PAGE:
Even as the House will consider legislation creating a new qualified medical deduction for gym memberships, it has yet to pass legislation limiting abortion as a medical expense.
At this rate, Commonwealth Fund should stop putting out reports talking about all the health costs we could save by increasingly socializing medicine. Our country can’t afford them.
The idea that the Supreme Court might strike down Obamacare, and that a Justice Kavanaugh would cast the deciding vote to do so, ranges from implausible to ridiculous.
House Republican staff want to resurrect this spring’s failed Obamacare bailout, and see the health savings account provisions as a way to do so.
If the Trump administration wanted to use the risk adjustment ruling to ‘sabotage’ Obamacare, it would have halted the program immediately after a February court ruling.
Brett Kavanaugh has by far the strongest, most consistent, most fearless record of constitutional conservatism of any federal court of appeals judge in the country.
The D.C. mandate contains three elements that make it just as bad as, if not worse than, the federal mandate it is intended to replace.
Which is worse: An unelected judge opining on how a mandate to purchase a product could meet constitutional muster, or giving Congress instructions on how to ensure it will? Kavanaugh did both.
Some conservatives are unwilling to accept the status quo. They are pushing back against congressional inertia and conservative fatalism as they urge Congress to roll back the Obamacare regime.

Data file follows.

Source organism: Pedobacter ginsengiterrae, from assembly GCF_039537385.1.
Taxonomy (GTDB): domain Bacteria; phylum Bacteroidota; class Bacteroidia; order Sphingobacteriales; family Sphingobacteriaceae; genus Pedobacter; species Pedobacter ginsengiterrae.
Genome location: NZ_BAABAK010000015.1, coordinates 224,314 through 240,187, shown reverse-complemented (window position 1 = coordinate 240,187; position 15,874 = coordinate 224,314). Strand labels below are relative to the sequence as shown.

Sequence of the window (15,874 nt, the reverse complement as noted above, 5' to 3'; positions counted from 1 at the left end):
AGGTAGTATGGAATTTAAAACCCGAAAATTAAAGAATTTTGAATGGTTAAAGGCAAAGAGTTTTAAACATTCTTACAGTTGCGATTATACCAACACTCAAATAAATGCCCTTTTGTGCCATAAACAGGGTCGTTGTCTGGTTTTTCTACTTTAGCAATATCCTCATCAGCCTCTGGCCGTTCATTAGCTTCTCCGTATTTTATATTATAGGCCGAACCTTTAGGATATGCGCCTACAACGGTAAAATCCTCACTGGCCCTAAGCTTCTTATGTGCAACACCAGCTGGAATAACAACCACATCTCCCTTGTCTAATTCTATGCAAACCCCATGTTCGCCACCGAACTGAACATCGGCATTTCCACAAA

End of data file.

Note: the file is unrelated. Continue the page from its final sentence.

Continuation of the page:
The plan includes parameters for a state-based block grant that would combine funds from Obamacare’s insurance subsidies and its Medicaid expansion into one pot of money.
Despite these organizations’ own statements opposing these costly requirements, the plan from Heritage and others would leave them in place, hamstringing states.
DOJ’s action represented the right policy outcome, but in the wrong venue. Congress and not the courts has proper jurisdiction to strike down the structure of the law.
Senior health reporter at Politico, Jennifer Haberkorn, talks Obamacare, Congressional healthy policy, and ‘Right to Try’ on the Federalist Radio Hour.
Rather than throwing more taxpayer money at exchanges, Republicans could emphasize new alternatives to Obamacare-compliant plans.
These requirements would undermine the bill’s supposed goal of ‘state flexibility,’ and could lead to a regime more onerous and expensive than Obamacare itself.
The plan would give states the flexibility to do what Bill Cassidy wants them to do, and only what Bill Cassidy wants them to do. That isn’t flexibility at all.
Striking down the law through legal fiat would represent judicial activism at its worst—asking unelected judges to do what elected members of Congress took great pains to avoid.
Regulation creates unforeseen issues, which are papered over by more regulations. Eventually what we’re left with is a 20,000-page bill destined to fail.
It says much about the leftward shift of the Democratic Party that the government-run ‘public option’ represents the most conservative of all the policy proposals discussed.
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